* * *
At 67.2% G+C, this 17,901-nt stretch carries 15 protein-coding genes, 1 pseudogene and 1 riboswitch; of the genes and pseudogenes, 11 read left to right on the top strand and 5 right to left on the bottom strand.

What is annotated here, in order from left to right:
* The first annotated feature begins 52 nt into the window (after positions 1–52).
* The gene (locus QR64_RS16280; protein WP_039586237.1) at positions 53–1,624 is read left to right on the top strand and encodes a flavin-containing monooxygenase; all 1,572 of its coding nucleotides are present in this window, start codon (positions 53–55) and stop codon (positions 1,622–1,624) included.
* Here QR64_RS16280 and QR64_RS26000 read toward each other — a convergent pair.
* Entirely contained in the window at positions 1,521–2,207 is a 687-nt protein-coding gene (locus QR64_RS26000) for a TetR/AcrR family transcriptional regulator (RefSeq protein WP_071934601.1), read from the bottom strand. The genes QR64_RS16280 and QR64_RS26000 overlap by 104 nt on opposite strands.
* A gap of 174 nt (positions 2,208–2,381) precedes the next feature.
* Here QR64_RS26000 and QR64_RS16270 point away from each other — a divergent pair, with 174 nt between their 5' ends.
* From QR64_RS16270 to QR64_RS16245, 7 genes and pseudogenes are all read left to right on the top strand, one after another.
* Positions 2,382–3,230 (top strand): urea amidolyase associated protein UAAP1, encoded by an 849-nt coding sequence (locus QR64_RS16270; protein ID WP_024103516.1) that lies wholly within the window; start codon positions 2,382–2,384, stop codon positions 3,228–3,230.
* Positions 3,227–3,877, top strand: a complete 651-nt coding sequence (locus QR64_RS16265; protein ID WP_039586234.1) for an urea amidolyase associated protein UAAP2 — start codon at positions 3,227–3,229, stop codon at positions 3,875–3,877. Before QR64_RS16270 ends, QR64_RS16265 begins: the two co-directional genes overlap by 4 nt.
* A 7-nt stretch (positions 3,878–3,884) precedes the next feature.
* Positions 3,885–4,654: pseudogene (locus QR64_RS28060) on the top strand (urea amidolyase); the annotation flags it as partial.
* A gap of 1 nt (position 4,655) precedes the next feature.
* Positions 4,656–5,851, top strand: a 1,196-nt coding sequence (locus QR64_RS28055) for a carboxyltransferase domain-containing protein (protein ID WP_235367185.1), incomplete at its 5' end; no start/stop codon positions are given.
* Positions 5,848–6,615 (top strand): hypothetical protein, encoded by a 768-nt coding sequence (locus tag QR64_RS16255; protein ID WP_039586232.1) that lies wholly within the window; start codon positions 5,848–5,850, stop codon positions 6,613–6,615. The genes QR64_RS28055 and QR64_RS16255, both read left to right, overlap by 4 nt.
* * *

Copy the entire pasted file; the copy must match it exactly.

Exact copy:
At 67.2% G+C, this 17,901-nt stretch carries 15 protein-coding genes, 1 pseudogene and 1 riboswitch; of the genes and pseudogenes, 11 read left to right on the top strand and 5 right to left on the bottom strand.

What is annotated here, in order from left to right:
* The first annotated feature begins 52 nt into the window (after positions 1–52).
* The gene (locus QR64_RS16280; protein WP_039586237.1) at positions 53–1,624 is read left to right on the top strand and encodes a flavin-containing monooxygenase; all 1,572 of its coding nucleotides are present in this window, start codon (positions 53–55) and stop codon (positions 1,622–1,624) included.
* Here QR64_RS16280 and QR64_RS26000 read toward each other — a convergent pair.
* Entirely contained in the window at positions 1,521–2,207 is a 687-nt protein-coding gene (locus QR64_RS26000) for a TetR/AcrR family transcriptional regulator (RefSeq protein WP_071934601.1), read from the bottom strand. The genes QR64_RS16280 and QR64_RS26000 overlap by 104 nt on opposite strands.
* A gap of 174 nt (positions 2,208–2,381) precedes the next feature.
* Here QR64_RS26000 and QR64_RS16270 point away from each other — a divergent pair, with 174 nt between their 5' ends.
* From QR64_RS16270 to QR64_RS16245, 7 genes and pseudogenes are all read left to right on the top strand, one after another.
* Positions 2,382–3,230 (top strand): urea amidolyase associated protein UAAP1, encoded by an 849-nt coding sequence (locus QR64_RS16270; protein ID WP_024103516.1) that lies wholly within the window; start codon positions 2,382–2,384, stop codon positions 3,228–3,230.
* Positions 3,227–3,877, top strand: a complete 651-nt coding sequence (locus QR64_RS16265; protein ID WP_039586234.1) for an urea amidolyase associated protein UAAP2 — start codon at positions 3,227–3,229, stop codon at positions 3,875–3,877. Before QR64_RS16270 ends, QR64_RS16265 begins: the two co-directional genes overlap by 4 nt.
* A 7-nt stretch (positions 3,878–3,884) precedes the next feature.
* Positions 3,885–4,654: pseudogene (locus QR64_RS28060) on the top strand (urea amidolyase); the annotation flags it as partial.
* A gap of 1 nt (position 4,655) precedes the next feature.
* Positions 4,656–5,851, top strand: a 1,196-nt coding sequence (locus QR64_RS28055) for a carboxyltransferase domain-containing protein (protein ID WP_235367185.1), incomplete at its 5' end; no start/stop codon positions are given.
* Positions 5,848–6,615 (top strand): hypothetical protein, encoded by a 768-nt coding sequence (locus tag QR64_RS16255; protein ID WP_039586232.1) that lies wholly within the window; start codon positions 5,848–5,850, stop codon positions 6,613–6,615. The genes QR64_RS28055 and QR64_RS16255, both read left to right, overlap by 4 nt.